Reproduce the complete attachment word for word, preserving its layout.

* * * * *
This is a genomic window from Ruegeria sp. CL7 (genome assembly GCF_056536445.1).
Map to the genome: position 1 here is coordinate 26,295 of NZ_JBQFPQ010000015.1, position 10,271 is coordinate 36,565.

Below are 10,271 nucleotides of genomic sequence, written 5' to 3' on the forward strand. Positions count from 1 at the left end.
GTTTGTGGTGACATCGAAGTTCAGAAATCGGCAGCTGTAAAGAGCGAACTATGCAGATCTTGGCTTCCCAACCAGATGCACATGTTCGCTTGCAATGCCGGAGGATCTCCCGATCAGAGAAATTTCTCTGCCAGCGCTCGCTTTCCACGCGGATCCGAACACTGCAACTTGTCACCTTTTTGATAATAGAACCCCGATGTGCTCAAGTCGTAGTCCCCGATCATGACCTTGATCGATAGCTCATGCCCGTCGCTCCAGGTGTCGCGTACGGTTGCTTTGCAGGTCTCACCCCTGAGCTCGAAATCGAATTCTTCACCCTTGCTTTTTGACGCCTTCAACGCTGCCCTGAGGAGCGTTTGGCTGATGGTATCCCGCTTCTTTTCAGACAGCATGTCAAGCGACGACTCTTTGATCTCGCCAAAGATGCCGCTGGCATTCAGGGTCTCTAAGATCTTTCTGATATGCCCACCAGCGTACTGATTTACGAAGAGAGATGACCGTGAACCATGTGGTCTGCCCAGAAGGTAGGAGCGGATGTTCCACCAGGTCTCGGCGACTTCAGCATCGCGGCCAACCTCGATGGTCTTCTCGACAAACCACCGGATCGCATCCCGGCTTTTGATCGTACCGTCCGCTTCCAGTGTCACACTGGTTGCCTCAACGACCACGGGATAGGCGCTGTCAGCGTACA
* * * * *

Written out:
This is a genomic window from Ruegeria sp. CL7 (genome assembly GCF_056536445.1).
Map to the genome: position 1 here is coordinate 26,295 of NZ_JBQFPQ010000015.1, position 10,271 is coordinate 36,565.

Below are 10,271 nucleotides of genomic sequence, written 5' to 3' on the forward strand. Positions count from 1 at the left end.
GTTTGTGGTGACATCGAAGTTCAGAAATCGGCAGCTGTAAAGAGCGAACTATGCAGATCTTGGCTTCCCAACCAGATGCACATGTTCGCTTGCAATGCCGGAGGATCTCCCGATCAGAGAAATTTCTCTGCCAGCGCTCGCTTTCCACGCGGATCCGAACACTGCAACTTGTCACCTTTTTGATAATAGAACCCCGATGTGCTCAAGTCGTAGTCCCCGATCATGACCTTGATCGATAGCTCATGCCCGTCGCTCCAGGTGTCGCGTACGGTTGCTTTGCAGGTCTCACCCCTGAGCTCGAAATCGAATTCTTCACCCTTGCTTTTTGACGCCTTCAACGCTGCCCTGAGGAGCGTTTGGCTGATGGTATCCCGCTTCTTTTCAGACAGCATGTCAAGCGACGACTCTTTGATCTCGCCAAAGATGCCGCTGGCATTCAGGGTCTCTAAGATCTTTCTGATATGCCCACCAGCGTACTGATTTACGAAGAGAGATGACCGTGAACCATGTGGTCTGCCCAGAAGGTAGGAGCGGATGTTCCACCAGGTCTCGGCGACTTCAGCATCGCGGCCAACCTCGATGGTCTTCTCGACAAACCACCGGATCGCATCCCGGCTTTTGATCGTACCGTCCGCTTCCAGTGTCACACTGGTTGCCTCAACGACCACGGGATAGGCGCTGTCAGCGTACA